Beijing police detain another prominent democracy advocate

China’s crackdown on free speech and political activists is getting worse. We’ve just learned that Beijing police have detained another prominent democracy advocate, the world-famous artist and nominee for Time Magazine’s 2011 List of Most Influential People, Ai Weiwei, as he tried to board a flight to Hong Kong yesterday.[1]

Fearing that any mention of the revolutions currently sweeping the Middle East might spark similar popular protests in China, the Chinese authorities are cracking down hard. In the past month, dozens of Chinese lawyers, bloggers, and dissidents have been detained or “disappeared” and in less than 24 hours after his arrest, Ai’s name was virtually erased from the Chinese internet.[2]

Today, the UK, Germany, France, and the US all publicly called for Ai’s release, and now it’s time for us to show that the world’s internet users stand with him and the countless number of his compatriots who have been similarly detained. Please sign this urgent petition urging the Chinese government to step up as the global leader it aspires to be, by ending its practice of detaining its critics and attempting to erase them from the internet.


Following an anonymous post on the US-based site Boxun.com in February calling for a Middle East-style “Jasmine Revolution” in China, Chinese authorities have been cracking down on activists of all stripes, even those who have traditionally been immune from censorship. Indeed, Ai Weiwei (who was not even involved in any of the calls for a Chinese Jasmine Revolution) is known as a Chinese hero and China's most famous artist – his Sunflower Seeds exhibit is at the Tate Modern in London right now and he helped to design the “bird’s nest” stadium used at the 2008 Beijing Olympics.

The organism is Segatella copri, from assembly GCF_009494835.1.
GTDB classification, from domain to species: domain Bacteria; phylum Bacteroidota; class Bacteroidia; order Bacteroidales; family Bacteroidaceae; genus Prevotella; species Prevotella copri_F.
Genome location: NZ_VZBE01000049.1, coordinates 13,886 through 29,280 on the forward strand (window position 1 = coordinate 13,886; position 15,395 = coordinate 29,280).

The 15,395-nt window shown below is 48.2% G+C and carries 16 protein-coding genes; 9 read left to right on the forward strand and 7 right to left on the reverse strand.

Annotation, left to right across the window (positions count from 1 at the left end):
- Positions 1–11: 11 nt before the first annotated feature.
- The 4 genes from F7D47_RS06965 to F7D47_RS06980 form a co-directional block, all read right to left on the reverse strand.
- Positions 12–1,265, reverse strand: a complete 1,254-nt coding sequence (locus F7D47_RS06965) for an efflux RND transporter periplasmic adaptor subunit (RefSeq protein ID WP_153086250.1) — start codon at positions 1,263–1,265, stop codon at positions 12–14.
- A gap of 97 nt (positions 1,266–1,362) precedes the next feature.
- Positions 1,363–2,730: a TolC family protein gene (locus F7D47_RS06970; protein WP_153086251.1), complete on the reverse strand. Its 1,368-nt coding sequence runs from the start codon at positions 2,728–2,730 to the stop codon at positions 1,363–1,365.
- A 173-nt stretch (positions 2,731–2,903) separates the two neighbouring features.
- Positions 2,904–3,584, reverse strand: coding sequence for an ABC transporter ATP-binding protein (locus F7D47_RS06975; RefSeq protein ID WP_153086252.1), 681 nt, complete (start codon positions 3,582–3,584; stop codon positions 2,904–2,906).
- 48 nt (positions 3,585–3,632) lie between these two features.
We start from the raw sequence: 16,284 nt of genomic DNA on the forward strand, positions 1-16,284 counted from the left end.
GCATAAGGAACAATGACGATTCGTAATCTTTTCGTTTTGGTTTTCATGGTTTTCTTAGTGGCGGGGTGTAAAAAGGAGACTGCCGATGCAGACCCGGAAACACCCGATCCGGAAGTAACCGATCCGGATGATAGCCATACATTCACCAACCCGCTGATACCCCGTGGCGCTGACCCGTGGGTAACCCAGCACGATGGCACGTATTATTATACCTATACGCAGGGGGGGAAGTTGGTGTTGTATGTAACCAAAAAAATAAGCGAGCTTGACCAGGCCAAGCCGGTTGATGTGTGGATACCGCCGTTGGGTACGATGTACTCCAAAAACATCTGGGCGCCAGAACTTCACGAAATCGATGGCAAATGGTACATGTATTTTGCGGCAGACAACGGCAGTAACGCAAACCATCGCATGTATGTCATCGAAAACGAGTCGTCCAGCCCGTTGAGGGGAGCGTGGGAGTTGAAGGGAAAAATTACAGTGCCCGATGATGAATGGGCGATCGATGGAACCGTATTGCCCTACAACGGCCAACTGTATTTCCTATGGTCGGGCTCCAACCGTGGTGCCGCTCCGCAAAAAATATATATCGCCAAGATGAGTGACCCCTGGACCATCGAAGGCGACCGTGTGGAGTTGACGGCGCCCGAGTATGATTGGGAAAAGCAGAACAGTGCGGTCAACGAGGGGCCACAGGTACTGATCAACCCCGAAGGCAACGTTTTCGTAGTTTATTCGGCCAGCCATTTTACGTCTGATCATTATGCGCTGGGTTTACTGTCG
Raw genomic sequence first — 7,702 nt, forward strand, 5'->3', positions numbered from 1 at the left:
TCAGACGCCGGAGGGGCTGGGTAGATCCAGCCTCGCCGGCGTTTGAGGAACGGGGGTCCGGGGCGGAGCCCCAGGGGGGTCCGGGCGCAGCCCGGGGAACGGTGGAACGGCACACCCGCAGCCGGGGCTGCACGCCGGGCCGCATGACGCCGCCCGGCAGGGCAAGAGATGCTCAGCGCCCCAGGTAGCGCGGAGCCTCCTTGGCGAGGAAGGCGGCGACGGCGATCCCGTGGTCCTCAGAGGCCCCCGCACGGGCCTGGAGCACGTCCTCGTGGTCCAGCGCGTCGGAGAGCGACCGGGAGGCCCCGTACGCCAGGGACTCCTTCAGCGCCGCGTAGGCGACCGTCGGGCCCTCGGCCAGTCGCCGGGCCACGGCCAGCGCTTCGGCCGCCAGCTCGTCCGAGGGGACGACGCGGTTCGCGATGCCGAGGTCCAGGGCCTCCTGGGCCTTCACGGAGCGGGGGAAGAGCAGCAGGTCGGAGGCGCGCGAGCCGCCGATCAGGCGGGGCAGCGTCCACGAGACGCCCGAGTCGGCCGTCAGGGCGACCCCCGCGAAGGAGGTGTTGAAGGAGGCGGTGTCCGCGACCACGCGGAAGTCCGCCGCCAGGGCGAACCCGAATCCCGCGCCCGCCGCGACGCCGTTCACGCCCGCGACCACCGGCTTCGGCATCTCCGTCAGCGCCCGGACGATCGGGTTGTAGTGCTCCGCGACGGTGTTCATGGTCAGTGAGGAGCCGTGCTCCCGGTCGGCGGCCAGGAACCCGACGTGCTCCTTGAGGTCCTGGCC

Now, the Chinese government is attempting to delete all mention of him from the internet, while restricting the movements of countless others.[3] We need to send a strong message to the Chinese government that security and stability comes from addressing the underlying causes of dissent, not censoring it. Ai and his art could be an international example of China’s growing leadership on the world stage, but instead they’ve decided to erase him from national cultural memory, and thereby diminished their stature in the international community.


The Chinese government has recently made strides in expanding access to the internet to its citizens, but this crackdown – the worst in at least a decade – is rapidly jeopardizing any progress that has been made. And now in Big Brother fashion, they’re trying to erase all mention of Ai and many others who have spoken out against the regime.

Ai is clear that human rights are not western values, they are universal values. Yet only the most circumspect posts about Ai, such as this one, remain uncensored:When a fat guy lost his freedom, you said, “It has nothing to do with me, because I’m skinny.” When someone with a beard lost his freedom, you said, “It has nothing to do with me, because I don’t have a beard.” When a man who sells sunflower seeds lost his freedom, you said, “It has nothing to do with me, because I don’t sell sunflower seeds.” When they are after everyone—even the skinny, beardless ones that don’t sell sunflower seeds—there will be no one left to speak for you anymore.”[4]

Please help us free Ai by signing this petition. If enough of us take action now, we can help release him, bring him back to life online, and make sure that Chinese voices of freedom aren’t lost forever.


With hope,
The Access Team

P.S. World renowned human rights advocate Bianca Jagger has teamed up with Access to help drive this campaign, and we look forward to working with her to deliver your petition to Chinese officials.

[2] http://www.guardian.co.uk/commentisfree/2011/mar/31/china-disappeared-lawyers?CMP=twt_gu
[3] http://www.guardian.co.uk/world/2011/mar/31/china-crackdown-on-activists-arrests-disappearances
[4] http://www.newyorker.com/online/blogs/evanosnos/2011/04/ai-weiwei-disturbing-the-peace.html#ixzz1IZXH2EyG